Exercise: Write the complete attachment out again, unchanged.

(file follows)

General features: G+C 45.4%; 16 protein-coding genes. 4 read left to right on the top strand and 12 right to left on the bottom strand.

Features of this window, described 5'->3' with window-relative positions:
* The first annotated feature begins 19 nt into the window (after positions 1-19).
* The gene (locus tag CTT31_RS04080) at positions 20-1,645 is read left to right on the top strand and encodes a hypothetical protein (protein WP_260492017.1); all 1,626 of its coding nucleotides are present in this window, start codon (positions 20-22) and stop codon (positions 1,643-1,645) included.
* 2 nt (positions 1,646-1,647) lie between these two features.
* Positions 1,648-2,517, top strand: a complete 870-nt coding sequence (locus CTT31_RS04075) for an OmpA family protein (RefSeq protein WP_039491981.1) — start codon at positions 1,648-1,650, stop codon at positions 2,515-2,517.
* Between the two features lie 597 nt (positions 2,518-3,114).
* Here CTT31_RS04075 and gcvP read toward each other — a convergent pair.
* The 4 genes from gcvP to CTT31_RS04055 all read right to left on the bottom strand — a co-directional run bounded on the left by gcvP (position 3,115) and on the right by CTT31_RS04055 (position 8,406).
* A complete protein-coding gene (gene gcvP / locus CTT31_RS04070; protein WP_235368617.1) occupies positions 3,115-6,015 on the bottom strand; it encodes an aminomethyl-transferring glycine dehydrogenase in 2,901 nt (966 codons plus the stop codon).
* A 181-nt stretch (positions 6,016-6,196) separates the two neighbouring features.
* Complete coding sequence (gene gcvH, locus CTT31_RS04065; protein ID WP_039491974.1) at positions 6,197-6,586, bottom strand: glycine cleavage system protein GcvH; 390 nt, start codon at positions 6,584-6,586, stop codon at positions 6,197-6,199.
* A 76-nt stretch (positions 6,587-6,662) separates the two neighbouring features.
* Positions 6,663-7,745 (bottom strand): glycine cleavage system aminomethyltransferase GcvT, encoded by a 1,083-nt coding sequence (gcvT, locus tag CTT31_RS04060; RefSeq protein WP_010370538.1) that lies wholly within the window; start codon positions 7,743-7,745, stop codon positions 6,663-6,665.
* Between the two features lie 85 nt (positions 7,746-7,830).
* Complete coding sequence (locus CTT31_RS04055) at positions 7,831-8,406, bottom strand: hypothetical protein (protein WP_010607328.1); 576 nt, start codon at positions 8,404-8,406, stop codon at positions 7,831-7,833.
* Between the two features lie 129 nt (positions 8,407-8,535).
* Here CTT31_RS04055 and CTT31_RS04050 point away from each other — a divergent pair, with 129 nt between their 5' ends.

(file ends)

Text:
General features: G+C 45.4%; 16 protein-coding genes. 4 read left to right on the top strand and 12 right to left on the bottom strand.

Features of this window, described 5'->3' with window-relative positions:
* The first annotated feature begins 19 nt into the window (after positions 1-19).
* The gene (locus tag CTT31_RS04080) at positions 20-1,645 is read left to right on the top strand and encodes a hypothetical protein (protein WP_260492017.1); all 1,626 of its coding nucleotides are present in this window, start codon (positions 20-22) and stop codon (positions 1,643-1,645) included.
* 2 nt (positions 1,646-1,647) lie between these two features.
* Positions 1,648-2,517, top strand: a complete 870-nt coding sequence (locus CTT31_RS04075) for an OmpA family protein (RefSeq protein WP_039491981.1) — start codon at positions 1,648-1,650, stop codon at positions 2,515-2,517.
* Between the two features lie 597 nt (positions 2,518-3,114).
* Here CTT31_RS04075 and gcvP read toward each other — a convergent pair.
* The 4 genes from gcvP to CTT31_RS04055 all read right to left on the bottom strand — a co-directional run bounded on the left by gcvP (position 3,115) and on the right by CTT31_RS04055 (position 8,406).
* A complete protein-coding gene (gene gcvP / locus CTT31_RS04070; protein WP_235368617.1) occupies positions 3,115-6,015 on the bottom strand; it encodes an aminomethyl-transferring glycine dehydrogenase in 2,901 nt (966 codons plus the stop codon).
* A 181-nt stretch (positions 6,016-6,196) separates the two neighbouring features.
* Complete coding sequence (gene gcvH, locus CTT31_RS04065; protein ID WP_039491974.1) at positions 6,197-6,586, bottom strand: glycine cleavage system protein GcvH; 390 nt, start codon at positions 6,584-6,586, stop codon at positions 6,197-6,199.
* A 76-nt stretch (positions 6,587-6,662) separates the two neighbouring features.
* Positions 6,663-7,745 (bottom strand): glycine cleavage system aminomethyltransferase GcvT, encoded by a 1,083-nt coding sequence (gcvT, locus tag CTT31_RS04060; RefSeq protein WP_010370538.1) that lies wholly within the window; start codon positions 7,743-7,745, stop codon positions 6,663-6,665.
* Between the two features lie 85 nt (positions 7,746-7,830).
* Complete coding sequence (locus CTT31_RS04055) at positions 7,831-8,406, bottom strand: hypothetical protein (protein WP_010607328.1); 576 nt, start codon at positions 8,404-8,406, stop codon at positions 7,831-7,833.
* Between the two features lie 129 nt (positions 8,407-8,535).
* Here CTT31_RS04055 and CTT31_RS04050 point away from each other — a divergent pair, with 129 nt between their 5' ends.